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There are many ways to get data in and out of Anaplan; some more involved than others. In our experience, starting simple is always the best approach, unless the customer has a large, dedicated data team. In addition, as previously mentioned, if the data needs cleaning in some way, recommend to the customer that it is best to start the data effort right from the beginning, or even before the project gets started. Suggest that the customer bring in expert help if that makes sense. Many organizations rely on external expertise to supplement the core team and many also bring in special data cleansing tools that help reconcile differences between systems.  Here are some guidelines to keep in mind as you evaluate the steps you will take to manage and prepare the data for the integration process: Assign overall accountability of the data work stream to a member of the customer team; ensure the customer holds the data work stream owner accountable throughout the implementation. Start small (if you have to) and focus on data quality. Automate later. It is best to begin with manual uploads. The fact that data and metadata loads are not automated will not stop the project. Poor data can. Add data tasks as user stories in the Agile Implementation – The Anaplan Way app. Pay as much attention to data as you do to building the model. When you uncover data issues, document them clearly and socialize them broadly. It is important that the entire project team, including executive sponsor, understands the issues with upstream data. It is much better for people to have a clear understanding of the precise and specific data issues, than to say "the data is terrible, so the model won't work".
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This cornerstone involves the basic building of the Anaplan model. This cornerstone also includes considering: Customer training on model building Model building knowledge and experience Model design
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Customer model building knowledge is critical to the implementation process. Customers should complete Launchpad training before requirements gathering begins. Track training progress and completion through all phases of the project in order to: Provide a baseline: Everyone on the team should understand Anaplan’s capabilities and how the platform can be used to solve business problems. Drive efficient requirements gathering: Understanding the art-of-the-possible (what can be achieved through model building) helps ground users in Anaplan’s functionality, which in turn helps them understand how business requirements might best be realized in a model. Provide context that leads to increased stakeholder involvement: When stakeholders understand Anaplan’s capabilities and functionality, it is easier for them to make educated decisions about issues that arise, instead of avoiding or delegating decision-making. Anaplan recommends all project teams have two or more trained model builders on staff at all times in order to assist with the model build, help create knowledge transfer to end users, and effectively maintain Anaplan models one they are generally available.
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Anaplan project teams should structure their model building team around Anaplan certified resources (including certified partners), and leverage the entire team’s expertise, especially in initial releases.   Customers must ensure their model building resources have adequate knowledge and experience, and are authorized to build on the Anaplan platform.
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Successful model builds rely on strong model design.  Measure twice, cut once is something you’ve probably heard before. In this instance, it means the model has been designed as an integral part of the business process where it resides instead of as a stand-alone solution.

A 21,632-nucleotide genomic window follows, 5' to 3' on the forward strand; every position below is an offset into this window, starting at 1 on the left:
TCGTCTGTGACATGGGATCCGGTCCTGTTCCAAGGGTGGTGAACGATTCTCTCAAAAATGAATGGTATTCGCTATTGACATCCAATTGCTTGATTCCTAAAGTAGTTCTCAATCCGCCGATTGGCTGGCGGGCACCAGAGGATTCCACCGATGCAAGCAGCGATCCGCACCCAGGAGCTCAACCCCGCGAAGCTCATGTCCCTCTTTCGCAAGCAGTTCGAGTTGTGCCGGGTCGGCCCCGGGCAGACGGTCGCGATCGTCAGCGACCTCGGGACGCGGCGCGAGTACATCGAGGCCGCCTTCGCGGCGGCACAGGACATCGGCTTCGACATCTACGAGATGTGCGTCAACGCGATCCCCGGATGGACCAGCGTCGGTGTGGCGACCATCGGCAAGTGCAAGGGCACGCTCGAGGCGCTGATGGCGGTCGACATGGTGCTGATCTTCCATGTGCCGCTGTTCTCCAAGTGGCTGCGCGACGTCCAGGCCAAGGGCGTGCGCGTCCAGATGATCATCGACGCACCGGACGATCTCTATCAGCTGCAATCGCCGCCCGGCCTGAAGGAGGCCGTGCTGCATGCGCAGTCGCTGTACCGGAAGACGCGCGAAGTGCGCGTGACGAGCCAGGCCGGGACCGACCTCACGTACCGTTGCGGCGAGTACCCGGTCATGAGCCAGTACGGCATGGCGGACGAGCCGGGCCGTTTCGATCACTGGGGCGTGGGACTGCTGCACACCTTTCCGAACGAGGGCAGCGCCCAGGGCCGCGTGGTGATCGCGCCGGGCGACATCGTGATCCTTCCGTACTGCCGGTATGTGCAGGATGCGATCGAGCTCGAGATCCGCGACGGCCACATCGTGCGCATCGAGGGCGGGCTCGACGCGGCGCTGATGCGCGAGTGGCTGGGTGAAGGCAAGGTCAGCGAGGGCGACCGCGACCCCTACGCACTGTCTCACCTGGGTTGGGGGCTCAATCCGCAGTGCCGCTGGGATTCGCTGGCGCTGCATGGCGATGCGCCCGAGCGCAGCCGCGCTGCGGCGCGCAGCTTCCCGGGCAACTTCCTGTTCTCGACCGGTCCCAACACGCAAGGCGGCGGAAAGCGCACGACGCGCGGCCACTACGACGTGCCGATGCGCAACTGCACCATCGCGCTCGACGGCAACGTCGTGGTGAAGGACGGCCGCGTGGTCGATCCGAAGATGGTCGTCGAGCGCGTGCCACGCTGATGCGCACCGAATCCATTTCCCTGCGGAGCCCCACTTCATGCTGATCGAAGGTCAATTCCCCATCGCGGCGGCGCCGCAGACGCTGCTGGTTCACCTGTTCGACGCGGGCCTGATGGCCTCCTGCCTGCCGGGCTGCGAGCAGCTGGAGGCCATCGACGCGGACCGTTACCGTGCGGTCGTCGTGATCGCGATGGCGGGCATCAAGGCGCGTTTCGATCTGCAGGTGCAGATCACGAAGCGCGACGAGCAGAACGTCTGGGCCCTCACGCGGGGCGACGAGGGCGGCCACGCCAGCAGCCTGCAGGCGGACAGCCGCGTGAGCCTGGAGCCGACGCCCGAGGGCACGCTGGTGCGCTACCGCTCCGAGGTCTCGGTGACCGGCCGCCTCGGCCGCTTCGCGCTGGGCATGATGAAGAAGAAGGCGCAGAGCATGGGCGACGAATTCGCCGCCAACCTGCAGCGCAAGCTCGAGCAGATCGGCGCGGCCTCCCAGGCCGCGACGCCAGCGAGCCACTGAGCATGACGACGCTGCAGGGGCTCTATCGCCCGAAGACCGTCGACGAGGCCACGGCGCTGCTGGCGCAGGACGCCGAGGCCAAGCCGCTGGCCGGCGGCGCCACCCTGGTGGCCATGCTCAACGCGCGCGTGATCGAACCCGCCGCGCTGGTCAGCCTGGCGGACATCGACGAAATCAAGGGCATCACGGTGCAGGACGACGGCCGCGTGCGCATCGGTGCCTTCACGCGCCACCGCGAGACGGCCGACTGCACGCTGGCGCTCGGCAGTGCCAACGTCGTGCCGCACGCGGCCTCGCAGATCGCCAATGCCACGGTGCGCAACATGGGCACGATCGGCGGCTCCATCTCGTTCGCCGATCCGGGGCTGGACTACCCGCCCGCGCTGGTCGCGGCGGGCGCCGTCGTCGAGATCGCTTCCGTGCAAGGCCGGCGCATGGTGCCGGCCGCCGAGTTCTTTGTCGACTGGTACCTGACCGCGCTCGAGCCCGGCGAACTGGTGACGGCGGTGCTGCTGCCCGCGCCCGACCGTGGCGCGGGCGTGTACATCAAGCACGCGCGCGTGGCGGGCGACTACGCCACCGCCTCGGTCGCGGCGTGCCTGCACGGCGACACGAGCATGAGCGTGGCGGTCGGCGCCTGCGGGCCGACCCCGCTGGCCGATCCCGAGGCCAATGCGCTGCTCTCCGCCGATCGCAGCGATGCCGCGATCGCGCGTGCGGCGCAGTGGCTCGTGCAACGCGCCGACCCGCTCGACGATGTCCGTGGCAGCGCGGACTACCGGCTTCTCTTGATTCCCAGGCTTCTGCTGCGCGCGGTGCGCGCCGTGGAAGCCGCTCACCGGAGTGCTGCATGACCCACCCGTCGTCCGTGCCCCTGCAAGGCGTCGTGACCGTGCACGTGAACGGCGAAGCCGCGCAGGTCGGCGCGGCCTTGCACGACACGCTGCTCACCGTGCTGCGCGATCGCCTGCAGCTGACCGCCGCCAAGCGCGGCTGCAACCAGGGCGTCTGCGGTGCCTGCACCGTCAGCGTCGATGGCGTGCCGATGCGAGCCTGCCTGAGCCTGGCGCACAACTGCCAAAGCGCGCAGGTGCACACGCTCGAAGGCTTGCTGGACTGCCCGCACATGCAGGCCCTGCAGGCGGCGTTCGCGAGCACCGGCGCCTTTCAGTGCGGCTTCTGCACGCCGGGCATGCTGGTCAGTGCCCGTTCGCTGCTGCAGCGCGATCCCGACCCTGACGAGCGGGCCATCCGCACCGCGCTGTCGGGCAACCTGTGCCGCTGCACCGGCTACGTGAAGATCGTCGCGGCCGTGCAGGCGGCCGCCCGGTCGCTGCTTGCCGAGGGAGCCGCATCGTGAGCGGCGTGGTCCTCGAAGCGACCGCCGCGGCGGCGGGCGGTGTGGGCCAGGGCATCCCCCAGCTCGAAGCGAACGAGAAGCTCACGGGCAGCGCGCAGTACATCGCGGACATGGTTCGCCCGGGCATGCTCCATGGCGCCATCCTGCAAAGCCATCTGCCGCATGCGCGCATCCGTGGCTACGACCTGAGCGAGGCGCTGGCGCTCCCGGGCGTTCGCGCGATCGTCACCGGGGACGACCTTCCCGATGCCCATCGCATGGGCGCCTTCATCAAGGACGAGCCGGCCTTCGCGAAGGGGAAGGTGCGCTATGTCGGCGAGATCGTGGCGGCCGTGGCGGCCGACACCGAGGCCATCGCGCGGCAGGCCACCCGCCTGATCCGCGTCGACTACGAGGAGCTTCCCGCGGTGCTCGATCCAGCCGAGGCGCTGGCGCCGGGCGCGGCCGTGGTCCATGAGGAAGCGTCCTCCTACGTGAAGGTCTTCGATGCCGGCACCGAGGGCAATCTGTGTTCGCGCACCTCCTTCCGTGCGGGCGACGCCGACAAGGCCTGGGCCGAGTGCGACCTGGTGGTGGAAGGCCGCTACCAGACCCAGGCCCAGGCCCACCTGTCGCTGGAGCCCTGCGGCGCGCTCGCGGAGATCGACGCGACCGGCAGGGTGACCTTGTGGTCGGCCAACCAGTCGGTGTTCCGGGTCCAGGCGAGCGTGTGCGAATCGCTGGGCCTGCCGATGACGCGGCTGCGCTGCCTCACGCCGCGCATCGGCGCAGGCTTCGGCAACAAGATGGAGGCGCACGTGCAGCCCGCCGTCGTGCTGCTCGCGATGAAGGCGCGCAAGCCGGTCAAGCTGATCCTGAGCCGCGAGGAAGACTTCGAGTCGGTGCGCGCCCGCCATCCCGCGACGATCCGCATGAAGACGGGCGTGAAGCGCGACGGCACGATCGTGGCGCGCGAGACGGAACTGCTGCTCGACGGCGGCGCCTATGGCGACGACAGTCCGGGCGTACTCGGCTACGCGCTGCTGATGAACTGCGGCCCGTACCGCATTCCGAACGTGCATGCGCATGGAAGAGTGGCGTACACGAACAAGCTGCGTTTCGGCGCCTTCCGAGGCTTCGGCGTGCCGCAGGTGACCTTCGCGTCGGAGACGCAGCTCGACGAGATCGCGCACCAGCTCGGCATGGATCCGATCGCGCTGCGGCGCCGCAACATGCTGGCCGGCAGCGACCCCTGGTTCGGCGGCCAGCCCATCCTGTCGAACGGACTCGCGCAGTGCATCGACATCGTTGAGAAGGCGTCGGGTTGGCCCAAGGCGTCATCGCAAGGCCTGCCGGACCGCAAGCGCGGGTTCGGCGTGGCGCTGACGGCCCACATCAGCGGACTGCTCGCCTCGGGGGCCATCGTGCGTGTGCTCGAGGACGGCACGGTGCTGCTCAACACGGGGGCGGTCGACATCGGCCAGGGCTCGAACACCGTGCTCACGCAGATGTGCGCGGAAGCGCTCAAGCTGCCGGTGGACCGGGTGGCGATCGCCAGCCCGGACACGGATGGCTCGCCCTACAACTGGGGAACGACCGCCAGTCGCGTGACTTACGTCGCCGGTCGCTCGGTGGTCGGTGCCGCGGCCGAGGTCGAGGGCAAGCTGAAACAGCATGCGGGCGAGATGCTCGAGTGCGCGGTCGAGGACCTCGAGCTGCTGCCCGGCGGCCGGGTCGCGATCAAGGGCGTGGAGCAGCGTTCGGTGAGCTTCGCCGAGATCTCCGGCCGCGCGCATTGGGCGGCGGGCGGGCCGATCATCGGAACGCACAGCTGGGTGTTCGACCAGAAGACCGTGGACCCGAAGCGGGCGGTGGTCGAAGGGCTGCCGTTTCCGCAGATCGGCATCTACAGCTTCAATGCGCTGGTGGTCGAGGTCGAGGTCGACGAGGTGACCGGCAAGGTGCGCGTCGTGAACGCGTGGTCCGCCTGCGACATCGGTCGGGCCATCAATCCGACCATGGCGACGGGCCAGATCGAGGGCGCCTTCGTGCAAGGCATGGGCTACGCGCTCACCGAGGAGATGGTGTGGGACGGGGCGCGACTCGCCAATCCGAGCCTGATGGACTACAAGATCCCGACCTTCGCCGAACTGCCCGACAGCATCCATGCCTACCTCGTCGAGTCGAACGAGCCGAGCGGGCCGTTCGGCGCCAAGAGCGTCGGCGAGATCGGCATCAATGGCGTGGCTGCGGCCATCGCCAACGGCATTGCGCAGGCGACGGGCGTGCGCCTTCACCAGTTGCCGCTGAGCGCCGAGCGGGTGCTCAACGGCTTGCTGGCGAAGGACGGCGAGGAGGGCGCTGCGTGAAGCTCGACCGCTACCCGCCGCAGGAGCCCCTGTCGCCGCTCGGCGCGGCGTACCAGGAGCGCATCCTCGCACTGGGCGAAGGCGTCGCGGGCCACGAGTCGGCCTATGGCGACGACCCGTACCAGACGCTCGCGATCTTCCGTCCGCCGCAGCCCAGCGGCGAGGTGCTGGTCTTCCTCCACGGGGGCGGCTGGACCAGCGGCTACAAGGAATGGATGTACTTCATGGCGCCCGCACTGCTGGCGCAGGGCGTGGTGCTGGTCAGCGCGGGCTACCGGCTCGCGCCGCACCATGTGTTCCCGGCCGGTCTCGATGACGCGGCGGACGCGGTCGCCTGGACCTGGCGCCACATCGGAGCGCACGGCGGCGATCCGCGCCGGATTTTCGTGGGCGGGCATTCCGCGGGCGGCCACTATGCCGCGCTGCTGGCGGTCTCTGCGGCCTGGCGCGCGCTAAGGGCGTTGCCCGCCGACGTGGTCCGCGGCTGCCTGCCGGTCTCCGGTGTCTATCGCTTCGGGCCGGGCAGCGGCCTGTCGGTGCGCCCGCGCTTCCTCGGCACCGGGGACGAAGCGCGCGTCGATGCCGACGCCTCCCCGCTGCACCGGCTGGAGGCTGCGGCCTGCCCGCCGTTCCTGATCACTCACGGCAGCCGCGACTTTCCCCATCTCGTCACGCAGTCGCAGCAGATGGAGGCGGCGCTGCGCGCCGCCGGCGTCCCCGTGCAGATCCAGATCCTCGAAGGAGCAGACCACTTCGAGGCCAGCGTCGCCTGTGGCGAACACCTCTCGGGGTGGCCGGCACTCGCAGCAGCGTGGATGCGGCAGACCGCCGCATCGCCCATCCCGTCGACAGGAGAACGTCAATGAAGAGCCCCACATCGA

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When you think of deployment for a typical project, it involves a plan to roll the application out to the end users and will inevitably include a training approach for getting the end users trained.  Deployment is a cornerstone because it is so much more than this. Deployment must be considered right from the start, by designing a solution for the end user. If you fail to capture the appreciation of the end user, you will lose their buy-in and ultimately lose adoption of Anaplan and the new process, effectively negating any ROI for the customer.   Involve end users in the Anaplan implementation project at the onset -- at the latest, during the second sprint. Customers should identify champions who can help promote the Anaplan model when it becomes generally available.   Many times, end users may be used in early ‘sneak-peeks” at the application and the User Acceptance Testing (UAT).  Getting early buy-in to the design is always a good idea for a successful deployment.  In addition, work with your customer to ensure the most influential people in the user population are involved in the process early on. Encourage the customer to let these influential people own some of the decisions and participate in the design. This is a great way to get early buy-in and these people will then act as advocates to the wider user population once the application is in UAT and during the go live phase.   Deployment, and the run up to deployment, is effectively a sales and PR job. Keep in mind that your customer is selling the application to their end users. Remember that it is almost impossible to over-communicate that a process change and new tool are being implemented.   Work with your customer to involve business subject matter experts (SME’s), who are well respected by the business in the early stages, preferably in the requirements phase. Then, around the middle of Sprint two, once you have the model at about 90% built (model only, no dashboards), start to get them involved in evaluating the solution.   What this means is three-fold: You get their early buy-in involvement in the project You start to force joint ownership of the solution You have time to steer the ship if things need to be adjusted While this buy-in and evaluation of the solution is happening and tweaks are being made, you need to prepare for how you will introduce the business to the new solution and how people will be trained.   The next section is customer-focused. Work with the customer to make recommendations regarding how to effectively sell the Anaplan solution to the business. Remember that an effective deployment often leads to expands within an organization. A deployment that does not get off the ground leaves the customer wondering why they invested in Anaplan.   Positioning Anaplan to the Business Provide an early introductory on-demand video for end users to view that answers these questions: What and who is Anaplan? What process are we changing? Why are we changing? How does it work (demo)? What is the timeline for completion? Provide a software simulation for users to see what it will be like to perform the process. Create a web site where anyone can browse topics and documents. Conduct regular webinars or lunch-and-learns for users to attend and ask questions; openly discuss the impact of the new process on the business and their jobs. Conduct on-site evaluations and feedback sessions in which users get to see a presentation from the project team, share comments, and generate ideas. Put yourself in the place of an end user and answer:  Why are you changing the way I am doing this process? How will it change the way I do things in the future? What was wrong with the old way? How will this make me do my job better or make me more efficient? When does the project start? How will I be involved? What if I get stuck or do not know what to do?   Create a Change Communication Plan During project planning, create a plan to introduce the business to the Anaplan model and process. Adjust this plan throughout the release phases. Create a training plan for end users. Include why the change is important to the end user, what the change includes, how their work may change due to the change, and where they can go for more information or assistance. Use documentation to create job aids on process flows or changes. Evaluate how many end users need to be trained; how many resources are needed to reach them all effectively. Identify two or three key success measures: how will you know end users are effectively adopting the model and process? Deployment is change management – a critical promotional role. Anaplan teams must sell the greater business on the Anaplan model in order for the business to adopt both the Anaplan model and resulting process changes. Plan layers of communication as part of the deployment plan.  Over-communicate that a process change and new tool are being implemented. Find ways to effectively position the Anaplan model to the business. An effective deployment often leads to additional Anaplan implementations.